So far, over 5,500 EU-citizens have participated in one of the broadest web based consultations in the EU's history on citizens' rights and the future of Europe – the latest Commission figures released today show. On 9 May, Europe Day, the European Commission called on citizens all over the European Union to help set the policy agenda for the years to come and shape the future of Europe (IP/12/461). Until 9 September, all Europeans can share their views on questions such as "How would you like the European Union to develop in the near future? In what kind of European Union would you like to live in 2020?"
As Europe is facing major challenges, not least as a result of the financial and sovereign debt crisis, political debate is increasingly becoming a debate about the near and long term future of Europe. At the last European Council in June, leaders discussed about the need to take Economic and Monetary Union (EMU) to a "new stage". However, any further integration in the economic and fiscal field needs to be legitimate in the eyes of the people of Europe. This is why the report of the 'four Presidents' (the President of the European Council, the President of the European Commission, the President of the Eurogroup and the President of the European Central Bank), published on 26 June, specifically states: "Overall, closer EMU integration will require a stronger democratic basis and broad support from citizens. For this reason, it is essential that already the process towards realising this vision is based on wide consultation and participation. Integration and legitimacy have to advance in parallel." Following a proposal from the Commission, 2013 is set to become the European Year of Citizens (IP/11/959). The European Commission wants to seize this occasion to take citizens on board when shaping the Union of tomorrow and listen to their visions for the future of Europe.
"The on-going crisis has triggered a very necessary public debate about where Europe is heading. To make Economic and Monetary Union truly irreversible and to regain trust and confidence, it is important to give citizens and companies a perspective on what Europe will look like in 2020. I am glad to see that in this context, proposals for a 'Political Union', a 'European Federation' or even a 'United States of Europe' have become again a subject of debate”, said Vice-President Viviane Reding, the EU’s Commissioner for Justice, Fundamental Rights and Citizenship. “The Commission’s public consultation shows a strong interest in this debate. It is notably refreshing to see that most of the responses are coming from young Europeans. It is my firm conviction that we need more Europe, not less, to emerge from the crisis. And for this, we need our citizens on boards. Europe is after all about their rights, their concerns and their future. It is therefore the citizens that should guide us on our journey to a stronger, more integrated Europe."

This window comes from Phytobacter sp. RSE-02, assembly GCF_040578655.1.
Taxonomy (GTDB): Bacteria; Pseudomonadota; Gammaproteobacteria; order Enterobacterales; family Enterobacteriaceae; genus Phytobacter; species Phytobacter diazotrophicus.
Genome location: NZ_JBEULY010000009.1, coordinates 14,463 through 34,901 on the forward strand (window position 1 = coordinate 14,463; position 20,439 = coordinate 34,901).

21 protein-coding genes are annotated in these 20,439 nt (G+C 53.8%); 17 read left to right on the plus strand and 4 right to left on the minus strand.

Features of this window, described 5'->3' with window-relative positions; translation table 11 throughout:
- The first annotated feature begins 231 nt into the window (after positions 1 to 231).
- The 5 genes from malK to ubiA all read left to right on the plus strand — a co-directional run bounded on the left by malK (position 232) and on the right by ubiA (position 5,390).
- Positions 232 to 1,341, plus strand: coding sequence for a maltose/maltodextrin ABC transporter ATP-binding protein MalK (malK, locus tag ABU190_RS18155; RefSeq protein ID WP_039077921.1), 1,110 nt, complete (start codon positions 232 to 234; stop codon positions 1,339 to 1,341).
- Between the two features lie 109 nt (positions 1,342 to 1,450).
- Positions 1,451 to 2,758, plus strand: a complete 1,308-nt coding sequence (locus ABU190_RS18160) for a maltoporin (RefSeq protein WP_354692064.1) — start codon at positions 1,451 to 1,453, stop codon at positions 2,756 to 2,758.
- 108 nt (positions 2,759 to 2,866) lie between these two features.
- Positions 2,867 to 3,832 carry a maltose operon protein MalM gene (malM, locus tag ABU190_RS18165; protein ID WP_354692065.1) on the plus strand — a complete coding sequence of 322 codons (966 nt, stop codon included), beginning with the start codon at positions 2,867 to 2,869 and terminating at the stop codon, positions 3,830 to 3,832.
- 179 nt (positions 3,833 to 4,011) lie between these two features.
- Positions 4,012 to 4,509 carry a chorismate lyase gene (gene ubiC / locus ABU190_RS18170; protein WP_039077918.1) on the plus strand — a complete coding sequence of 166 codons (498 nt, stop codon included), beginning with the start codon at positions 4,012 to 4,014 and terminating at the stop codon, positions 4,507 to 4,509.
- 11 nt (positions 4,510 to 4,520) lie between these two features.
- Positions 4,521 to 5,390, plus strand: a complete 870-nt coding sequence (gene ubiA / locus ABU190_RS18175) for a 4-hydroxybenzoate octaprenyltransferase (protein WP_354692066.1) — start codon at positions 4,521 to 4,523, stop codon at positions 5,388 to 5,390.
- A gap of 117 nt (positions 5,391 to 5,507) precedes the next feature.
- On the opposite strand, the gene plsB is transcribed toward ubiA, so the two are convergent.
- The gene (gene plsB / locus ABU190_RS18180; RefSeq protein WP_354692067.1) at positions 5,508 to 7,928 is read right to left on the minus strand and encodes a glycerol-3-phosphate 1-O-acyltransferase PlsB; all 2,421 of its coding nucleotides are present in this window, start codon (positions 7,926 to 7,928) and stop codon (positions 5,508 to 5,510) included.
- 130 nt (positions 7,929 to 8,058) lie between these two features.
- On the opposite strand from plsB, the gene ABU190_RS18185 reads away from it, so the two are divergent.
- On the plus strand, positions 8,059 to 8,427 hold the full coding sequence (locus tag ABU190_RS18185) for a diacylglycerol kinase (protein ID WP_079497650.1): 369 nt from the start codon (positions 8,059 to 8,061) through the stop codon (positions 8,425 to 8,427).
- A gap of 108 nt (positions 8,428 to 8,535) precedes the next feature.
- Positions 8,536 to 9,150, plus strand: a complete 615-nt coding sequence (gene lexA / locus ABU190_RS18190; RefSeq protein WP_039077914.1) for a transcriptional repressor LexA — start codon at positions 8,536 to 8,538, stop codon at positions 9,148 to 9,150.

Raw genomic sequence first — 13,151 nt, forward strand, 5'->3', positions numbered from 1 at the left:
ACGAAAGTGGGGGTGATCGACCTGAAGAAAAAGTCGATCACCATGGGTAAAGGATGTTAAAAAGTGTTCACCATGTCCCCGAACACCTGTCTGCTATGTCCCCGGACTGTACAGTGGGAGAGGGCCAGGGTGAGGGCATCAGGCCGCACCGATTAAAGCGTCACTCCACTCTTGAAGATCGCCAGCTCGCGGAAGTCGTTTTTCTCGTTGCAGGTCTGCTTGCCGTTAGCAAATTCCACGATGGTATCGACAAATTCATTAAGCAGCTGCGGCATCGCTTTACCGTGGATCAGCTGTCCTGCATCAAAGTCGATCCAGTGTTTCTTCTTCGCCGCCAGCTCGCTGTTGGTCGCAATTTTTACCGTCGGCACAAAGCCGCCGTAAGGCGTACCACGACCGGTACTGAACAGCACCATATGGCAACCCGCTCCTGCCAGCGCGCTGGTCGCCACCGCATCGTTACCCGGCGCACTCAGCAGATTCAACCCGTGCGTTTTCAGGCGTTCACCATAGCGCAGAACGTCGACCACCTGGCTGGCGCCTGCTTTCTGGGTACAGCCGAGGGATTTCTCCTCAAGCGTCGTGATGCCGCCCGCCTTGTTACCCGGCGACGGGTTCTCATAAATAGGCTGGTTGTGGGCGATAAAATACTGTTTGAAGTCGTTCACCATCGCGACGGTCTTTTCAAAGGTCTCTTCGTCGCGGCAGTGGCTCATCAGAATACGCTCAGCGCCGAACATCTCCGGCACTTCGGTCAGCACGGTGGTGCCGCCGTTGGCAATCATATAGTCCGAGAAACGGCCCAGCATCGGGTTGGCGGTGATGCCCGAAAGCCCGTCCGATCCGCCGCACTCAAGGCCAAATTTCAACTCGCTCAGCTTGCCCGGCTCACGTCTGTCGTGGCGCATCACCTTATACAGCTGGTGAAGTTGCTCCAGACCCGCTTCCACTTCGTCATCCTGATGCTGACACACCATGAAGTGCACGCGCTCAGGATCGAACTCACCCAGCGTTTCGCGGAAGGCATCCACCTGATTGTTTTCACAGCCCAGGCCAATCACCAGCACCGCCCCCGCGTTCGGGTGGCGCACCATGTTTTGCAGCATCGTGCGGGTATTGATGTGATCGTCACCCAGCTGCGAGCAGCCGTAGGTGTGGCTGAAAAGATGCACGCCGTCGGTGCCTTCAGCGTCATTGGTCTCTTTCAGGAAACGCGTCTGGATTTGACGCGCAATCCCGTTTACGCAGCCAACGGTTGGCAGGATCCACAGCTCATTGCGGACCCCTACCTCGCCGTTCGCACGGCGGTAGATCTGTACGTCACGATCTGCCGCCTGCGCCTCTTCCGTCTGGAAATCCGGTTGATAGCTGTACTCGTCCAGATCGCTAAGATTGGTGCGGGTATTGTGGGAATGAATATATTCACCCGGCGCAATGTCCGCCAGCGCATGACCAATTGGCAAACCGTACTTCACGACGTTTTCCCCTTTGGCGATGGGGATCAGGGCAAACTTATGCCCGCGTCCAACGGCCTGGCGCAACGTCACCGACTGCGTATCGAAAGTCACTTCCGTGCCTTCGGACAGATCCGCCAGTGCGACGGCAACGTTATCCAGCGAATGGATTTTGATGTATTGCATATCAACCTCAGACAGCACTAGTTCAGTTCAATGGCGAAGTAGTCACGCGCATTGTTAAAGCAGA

The Commission's consultation 'Your rights, your future' also asks the public about the very practical obstacles citizens face in daily life, when exercising their rights as EU citizens or when wanting to rely on fundamental rights enshrined in EU law. The Commission wants to learn about any difficulties Europeans encounter, be it when travelling in Europe, when moving across borders, when voting or standing as a candidate in elections, or when shopping online. The input received will feed directly into the Commission's policy agenda for the coming years and will form the basis for the 2013 EU Citizenship Report, to be presented on 9 May 2013, next year's Europe Day.
Just three months after the kick off on 9 May, over 5,000 people have taken part in the on-line consultation and answered the online questionnaire. This includes citizens from all Member States (11,3 % of respondents are French, 10,5 % Italian, 9 % Spanish, 8,9 % German and 6,1 % are British – see how your country is faring in the Annex).
The short questionnaire can easily be completed online and only takes ten minutes of your time. The consultation will be open until 9 September:
Thanks to EU citizenship – which does not replace national citizenship but complements it – all nationals of the 27 EU Member States have a set of additional rights as EU citizens. These include the right to vote and stand in local and European elections in the EU country they live in, the right to consular protection abroad under the same conditions as nationals and the right to petition the European Parliament, complain to the European Ombudsman, or to take part in a European Citizens' Initiative. In addition, everybody in Europe can rely on the fundamental rights set out in the EU Charter of Fundamental Rights whenever EU law is applied by the EU institutions or implemented by national authorities.
The EU Citizenship Report 2010 (see IP/10/1390 and MEMO/10/525) outlined 25 concrete actions to remove the remaining obstacles to EU citizens exercising their right to free movement in the EU. One of these is to strengthen people's awareness of their EU citizenship status, their rights and what these rights mean in their daily lives. The Commission therefore proposed to designate 2013 as the European Year of Citizens and to organise targeted events on EU citizenship and citizen-related policies throughout the Year.
During the European Year of Citizens in 2013, the Commission will publish a second EU citizenship report, to present further targeted initiatives to remove the remaining obstacles that hinder citizens from fully enjoying their rights as EU citizens.